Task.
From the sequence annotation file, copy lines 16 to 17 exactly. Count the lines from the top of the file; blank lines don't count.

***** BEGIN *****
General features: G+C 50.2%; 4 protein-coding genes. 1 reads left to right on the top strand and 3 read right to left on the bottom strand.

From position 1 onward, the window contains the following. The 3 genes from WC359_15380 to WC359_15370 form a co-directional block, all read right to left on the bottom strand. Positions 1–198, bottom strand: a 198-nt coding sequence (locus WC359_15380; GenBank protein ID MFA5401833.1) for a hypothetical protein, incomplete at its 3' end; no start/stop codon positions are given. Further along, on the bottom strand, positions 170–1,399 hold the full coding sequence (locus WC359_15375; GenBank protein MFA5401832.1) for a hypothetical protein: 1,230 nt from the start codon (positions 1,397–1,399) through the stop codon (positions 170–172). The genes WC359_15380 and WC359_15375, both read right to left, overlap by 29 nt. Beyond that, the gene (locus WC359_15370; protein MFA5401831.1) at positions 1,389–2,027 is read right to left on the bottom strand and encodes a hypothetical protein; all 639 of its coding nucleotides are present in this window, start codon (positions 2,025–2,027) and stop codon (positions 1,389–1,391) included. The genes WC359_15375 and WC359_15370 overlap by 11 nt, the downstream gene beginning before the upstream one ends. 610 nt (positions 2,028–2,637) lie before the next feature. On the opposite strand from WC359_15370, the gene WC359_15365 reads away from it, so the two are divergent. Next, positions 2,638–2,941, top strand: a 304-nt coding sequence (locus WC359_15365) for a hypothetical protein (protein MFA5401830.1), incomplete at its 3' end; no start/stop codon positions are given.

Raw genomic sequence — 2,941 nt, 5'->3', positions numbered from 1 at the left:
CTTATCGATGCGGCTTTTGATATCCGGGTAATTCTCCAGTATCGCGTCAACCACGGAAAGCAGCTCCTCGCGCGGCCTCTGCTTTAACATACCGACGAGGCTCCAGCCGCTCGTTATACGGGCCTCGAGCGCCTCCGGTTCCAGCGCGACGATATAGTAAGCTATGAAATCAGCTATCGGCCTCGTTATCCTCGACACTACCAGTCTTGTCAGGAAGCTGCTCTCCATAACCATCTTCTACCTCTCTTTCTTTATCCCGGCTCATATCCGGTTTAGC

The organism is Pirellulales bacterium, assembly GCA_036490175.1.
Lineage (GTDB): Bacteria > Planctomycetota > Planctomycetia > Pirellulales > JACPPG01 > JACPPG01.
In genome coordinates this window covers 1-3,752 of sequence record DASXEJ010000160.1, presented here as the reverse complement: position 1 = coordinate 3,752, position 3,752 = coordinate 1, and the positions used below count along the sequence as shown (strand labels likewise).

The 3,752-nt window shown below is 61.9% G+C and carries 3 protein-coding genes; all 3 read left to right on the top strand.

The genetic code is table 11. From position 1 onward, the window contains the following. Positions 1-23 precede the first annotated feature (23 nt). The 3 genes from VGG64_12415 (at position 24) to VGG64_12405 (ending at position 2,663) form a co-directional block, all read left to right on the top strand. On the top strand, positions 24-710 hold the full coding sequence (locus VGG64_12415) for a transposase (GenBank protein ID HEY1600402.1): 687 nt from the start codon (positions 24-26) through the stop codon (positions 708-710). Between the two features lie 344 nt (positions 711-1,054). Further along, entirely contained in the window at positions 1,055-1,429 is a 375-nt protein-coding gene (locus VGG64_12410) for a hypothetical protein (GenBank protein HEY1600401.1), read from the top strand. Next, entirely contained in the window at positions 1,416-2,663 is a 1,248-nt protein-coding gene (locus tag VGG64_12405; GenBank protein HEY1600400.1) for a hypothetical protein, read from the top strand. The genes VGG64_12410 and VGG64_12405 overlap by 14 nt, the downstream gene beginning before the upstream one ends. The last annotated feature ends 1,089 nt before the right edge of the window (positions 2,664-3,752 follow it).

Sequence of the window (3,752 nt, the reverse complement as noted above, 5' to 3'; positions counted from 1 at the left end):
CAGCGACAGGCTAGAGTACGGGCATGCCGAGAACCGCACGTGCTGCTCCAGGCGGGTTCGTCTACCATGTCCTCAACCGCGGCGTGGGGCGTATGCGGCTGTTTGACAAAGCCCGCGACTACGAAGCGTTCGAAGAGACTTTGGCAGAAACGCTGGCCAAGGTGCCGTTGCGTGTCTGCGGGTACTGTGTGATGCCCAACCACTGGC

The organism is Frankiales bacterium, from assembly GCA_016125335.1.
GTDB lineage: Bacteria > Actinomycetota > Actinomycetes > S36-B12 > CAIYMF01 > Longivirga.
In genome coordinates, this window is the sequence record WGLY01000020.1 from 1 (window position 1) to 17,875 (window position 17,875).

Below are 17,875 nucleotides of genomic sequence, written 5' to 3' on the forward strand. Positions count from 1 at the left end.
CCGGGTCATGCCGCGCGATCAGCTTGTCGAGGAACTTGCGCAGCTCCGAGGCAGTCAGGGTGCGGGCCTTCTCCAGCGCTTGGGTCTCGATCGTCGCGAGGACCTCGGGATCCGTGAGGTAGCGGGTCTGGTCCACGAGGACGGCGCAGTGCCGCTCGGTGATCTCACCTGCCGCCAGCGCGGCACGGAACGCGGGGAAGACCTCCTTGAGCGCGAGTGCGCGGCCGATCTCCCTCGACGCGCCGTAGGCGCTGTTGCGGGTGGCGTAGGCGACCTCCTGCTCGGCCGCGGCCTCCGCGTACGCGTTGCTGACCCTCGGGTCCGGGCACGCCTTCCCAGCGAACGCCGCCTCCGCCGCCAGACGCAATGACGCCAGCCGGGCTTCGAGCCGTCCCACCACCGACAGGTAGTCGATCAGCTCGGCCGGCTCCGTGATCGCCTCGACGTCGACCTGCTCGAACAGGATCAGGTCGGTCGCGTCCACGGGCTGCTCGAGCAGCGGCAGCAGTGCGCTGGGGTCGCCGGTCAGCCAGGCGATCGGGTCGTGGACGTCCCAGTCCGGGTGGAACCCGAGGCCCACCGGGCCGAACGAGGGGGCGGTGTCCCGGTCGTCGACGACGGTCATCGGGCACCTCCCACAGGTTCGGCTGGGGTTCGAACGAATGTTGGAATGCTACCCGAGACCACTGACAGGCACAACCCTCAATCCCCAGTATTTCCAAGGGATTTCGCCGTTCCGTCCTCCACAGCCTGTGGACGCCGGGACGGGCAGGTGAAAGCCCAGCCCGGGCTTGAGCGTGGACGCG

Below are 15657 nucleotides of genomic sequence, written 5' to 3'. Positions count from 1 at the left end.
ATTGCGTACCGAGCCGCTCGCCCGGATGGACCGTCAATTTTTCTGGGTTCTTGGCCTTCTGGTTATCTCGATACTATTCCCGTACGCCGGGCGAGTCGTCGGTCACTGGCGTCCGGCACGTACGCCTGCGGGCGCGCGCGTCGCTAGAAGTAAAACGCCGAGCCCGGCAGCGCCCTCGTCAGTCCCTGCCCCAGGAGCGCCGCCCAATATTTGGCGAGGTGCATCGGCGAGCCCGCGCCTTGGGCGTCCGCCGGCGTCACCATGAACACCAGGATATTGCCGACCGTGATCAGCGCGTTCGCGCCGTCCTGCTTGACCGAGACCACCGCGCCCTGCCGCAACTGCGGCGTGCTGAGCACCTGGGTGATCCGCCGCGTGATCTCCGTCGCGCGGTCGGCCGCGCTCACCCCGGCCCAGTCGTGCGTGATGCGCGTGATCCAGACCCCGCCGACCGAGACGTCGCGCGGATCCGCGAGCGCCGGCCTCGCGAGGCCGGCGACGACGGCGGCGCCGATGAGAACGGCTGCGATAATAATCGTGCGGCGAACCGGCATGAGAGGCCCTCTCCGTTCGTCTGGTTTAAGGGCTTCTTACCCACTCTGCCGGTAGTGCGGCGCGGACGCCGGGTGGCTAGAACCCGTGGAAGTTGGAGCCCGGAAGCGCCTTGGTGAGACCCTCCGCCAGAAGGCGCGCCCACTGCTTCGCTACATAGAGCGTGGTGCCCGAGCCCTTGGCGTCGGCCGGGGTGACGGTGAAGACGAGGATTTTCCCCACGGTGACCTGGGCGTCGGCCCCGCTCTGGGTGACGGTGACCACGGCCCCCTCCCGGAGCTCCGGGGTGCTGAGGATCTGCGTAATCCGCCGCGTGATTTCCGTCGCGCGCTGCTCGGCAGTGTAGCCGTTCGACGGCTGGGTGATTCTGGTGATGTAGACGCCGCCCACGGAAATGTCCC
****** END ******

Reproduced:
CCGGGTCATGCCGCGCGATCAGCTTGTCGAGGAACTTGCGCAGCTCCGAGGCAGTCAGGGTGCGGGCCTTCTCCAGCGCTTGGGTCTCGATCGTCGCGAGGACCTCGGGATCCGTGAGGTAGCGGGTCTGGTCCACGAGGACGGCGCAGTGCCGCTCGGTGATCTCACCTGCCGCCAGCGCGGCACGGAACGCGGGGAAGACCTCCTTGAGCGCGAGTGCGCGGCCGATCTCCCTCGACGCGCCGTAGGCGCTGTTGCGGGTGGCGTAGGCGACCTCCTGCTCGGCCGCGGCCTCCGCGTACGCGTTGCTGACCCTCGGGTCCGGGCACGCCTTCCCAGCGAACGCCGCCTCCGCCGCCAGACGCAATGACGCCAGCCGGGCTTCGAGCCGTCCCACCACCGACAGGTAGTCGATCAGCTCGGCCGGCTCCGTGATCGCCTCGACGTCGACCTGCTCGAACAGGATCAGGTCGGTCGCGTCCACGGGCTGCTCGAGCAGCGGCAGCAGTGCGCTGGGGTCGCCGGTCAGCCAGGCGATCGGGTCGTGGACGTCCCAGTCCGGGTGGAACCCGAGGCCCACCGGGCCGAACGAGGGGGCGGTGTCCCGGTCGTCGACGACGGTCATCGGGCACCTCCCACAGGTTCGGCTGGGGTTCGAACGAATGTTGGAATGCTACCCGAGACCACTGACAGGCACAACCCTCAATCCCCAGTATTTCCAAGGGATTTCGCCGTTCCGTCCTCCACAGCCTGTGGACGCCGGGACGGGCAGGTGAAAGCCCAGCCCGGGCTTGAGCGTGGACGCG

Below are 15657 nucleotides of genomic sequence, written 5' to 3'. Positions count from 1 at the left end.